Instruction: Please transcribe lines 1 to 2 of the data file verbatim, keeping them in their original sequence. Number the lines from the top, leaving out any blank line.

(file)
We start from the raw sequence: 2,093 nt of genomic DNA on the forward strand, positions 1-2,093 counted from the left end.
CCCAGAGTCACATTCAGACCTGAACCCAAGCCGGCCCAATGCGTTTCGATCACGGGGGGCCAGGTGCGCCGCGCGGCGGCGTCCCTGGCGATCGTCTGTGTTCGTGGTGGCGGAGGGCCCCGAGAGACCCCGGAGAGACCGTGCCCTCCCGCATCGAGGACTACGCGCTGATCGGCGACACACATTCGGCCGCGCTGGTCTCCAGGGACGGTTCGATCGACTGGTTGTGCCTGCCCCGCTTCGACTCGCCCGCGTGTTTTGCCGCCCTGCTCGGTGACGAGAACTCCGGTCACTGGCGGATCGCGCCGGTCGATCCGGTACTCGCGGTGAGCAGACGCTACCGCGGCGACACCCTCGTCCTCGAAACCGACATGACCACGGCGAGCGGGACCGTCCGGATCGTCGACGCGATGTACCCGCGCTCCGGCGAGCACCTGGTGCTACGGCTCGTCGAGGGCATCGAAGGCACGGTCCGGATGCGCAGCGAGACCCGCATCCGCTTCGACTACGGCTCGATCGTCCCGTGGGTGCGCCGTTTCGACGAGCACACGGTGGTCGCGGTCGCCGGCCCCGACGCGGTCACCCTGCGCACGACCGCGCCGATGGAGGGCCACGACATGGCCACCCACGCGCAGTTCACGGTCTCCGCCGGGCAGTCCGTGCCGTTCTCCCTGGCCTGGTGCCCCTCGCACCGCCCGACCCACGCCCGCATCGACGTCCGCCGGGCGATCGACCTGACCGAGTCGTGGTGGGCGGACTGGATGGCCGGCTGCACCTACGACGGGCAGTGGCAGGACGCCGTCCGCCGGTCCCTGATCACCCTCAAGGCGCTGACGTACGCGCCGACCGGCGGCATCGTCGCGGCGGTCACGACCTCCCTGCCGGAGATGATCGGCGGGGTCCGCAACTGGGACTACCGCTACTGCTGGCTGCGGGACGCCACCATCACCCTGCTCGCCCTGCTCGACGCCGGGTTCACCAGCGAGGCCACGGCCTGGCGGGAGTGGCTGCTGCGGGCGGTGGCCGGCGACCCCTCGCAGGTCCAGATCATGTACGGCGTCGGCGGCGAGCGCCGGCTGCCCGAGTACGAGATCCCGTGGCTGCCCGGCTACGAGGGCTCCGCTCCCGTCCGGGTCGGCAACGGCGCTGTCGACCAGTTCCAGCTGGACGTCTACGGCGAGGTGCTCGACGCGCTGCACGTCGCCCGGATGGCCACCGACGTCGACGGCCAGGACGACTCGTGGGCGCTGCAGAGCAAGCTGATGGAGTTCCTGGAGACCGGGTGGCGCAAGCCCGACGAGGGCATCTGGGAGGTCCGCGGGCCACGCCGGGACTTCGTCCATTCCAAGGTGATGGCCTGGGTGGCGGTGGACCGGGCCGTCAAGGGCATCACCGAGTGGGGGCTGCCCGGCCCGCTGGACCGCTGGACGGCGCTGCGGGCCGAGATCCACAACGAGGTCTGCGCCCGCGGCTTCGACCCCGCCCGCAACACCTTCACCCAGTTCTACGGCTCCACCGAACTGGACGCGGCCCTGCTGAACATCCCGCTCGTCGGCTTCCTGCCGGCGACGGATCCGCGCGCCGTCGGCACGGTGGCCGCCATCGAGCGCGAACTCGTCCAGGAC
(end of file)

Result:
We start from the raw sequence: 2,093 nt of genomic DNA on the forward strand, positions 1-2,093 counted from the left end.
CCCAGAGTCACATTCAGACCTGAACCCAAGCCGGCCCAATGCGTTTCGATCACGGGGGGCCAGGTGCGCCGCGCGGCGGCGTCCCTGGCGATCGTCTGTGTTCGTGGTGGCGGAGGGCCCCGAGAGACCCCGGAGAGACCGTGCCCTCCCGCATCGAGGACTACGCGCTGATCGGCGACACACATTCGGCCGCGCTGGTCTCCAGGGACGGTTCGATCGACTGGTTGTGCCTGCCCCGCTTCGACTCGCCCGCGTGTTTTGCCGCCCTGCTCGGTGACGAGAACTCCGGTCACTGGCGGATCGCGCCGGTCGATCCGGTACTCGCGGTGAGCAGACGCTACCGCGGCGACACCCTCGTCCTCGAAACCGACATGACCACGGCGAGCGGGACCGTCCGGATCGTCGACGCGATGTACCCGCGCTCCGGCGAGCACCTGGTGCTACGGCTCGTCGAGGGCATCGAAGGCACGGTCCGGATGCGCAGCGAGACCCGCATCCGCTTCGACTACGGCTCGATCGTCCCGTGGGTGCGCCGTTTCGACGAGCACACGGTGGTCGCGGTCGCCGGCCCCGACGCGGTCACCCTGCGCACGACCGCGCCGATGGAGGGCCACGACATGGCCACCCACGCGCAGTTCACGGTCTCCGCCGGGCAGTCCGTGCCGTTCTCCCTGGCCTGGTGCCCCTCGCACCGCCCGACCCACGCCCGCATCGACGTCCGCCGGGCGATCGACCTGACCGAGTCGTGGTGGGCGGACTGGATGGCCGGCTGCACCTACGACGGGCAGTGGCAGGACGCCGTCCGCCGGTCCCTGATCACCCTCAAGGCGCTGACGTACGCGCCGACCGGCGGCATCGTCGCGGCGGTCACGACCTCCCTGCCGGAGATGATCGGCGGGGTCCGCAACTGGGACTACCGCTACTGCTGGCTGCGGGACGCCACCATCACCCTGCTCGCCCTGCTCGACGCCGGGTTCACCAGCGAGGCCACGGCCTGGCGGGAGTGGCTGCTGCGGGCGGTGGCCGGCGACCCCTCGCAGGTCCAGATCATGTACGGCGTCGGCGGCGAGCGCCGGCTGCCCGAGTACGAGATCCCGTGGCTGCCCGGCTACGAGGGCTCCGCTCCCGTCCGGGTCGGCAACGGCGCTGTCGACCAGTTCCAGCTGGACGTCTACGGCGAGGTGCTCGACGCGCTGCACGTCGCCCGGATGGCCACCGACGTCGACGGCCAGGACGACTCGTGGGCGCTGCAGAGCAAGCTGATGGAGTTCCTGGAGACCGGGTGGCGCAAGCCCGACGAGGGCATCTGGGAGGTCCGCGGGCCACGCCGGGACTTCGTCCATTCCAAGGTGATGGCCTGGGTGGCGGTGGACCGGGCCGTCAAGGGCATCACCGAGTGGGGGCTGCCCGGCCCGCTGGACCGCTGGACGGCGCTGCGGGCCGAGATCCACAACGAGGTCTGCGCCCGCGGCTTCGACCCCGCCCGCAACACCTTCACCCAGTTCTACGGCTCCACCGAACTGGACGCGGCCCTGCTGAACATCCCGCTCGTCGGCTTCCTGCCGGCGACGGATCCGCGCGCCGTCGGCACGGTGGCCGCCATCGAGCGCGAACTCGTCCAGGAC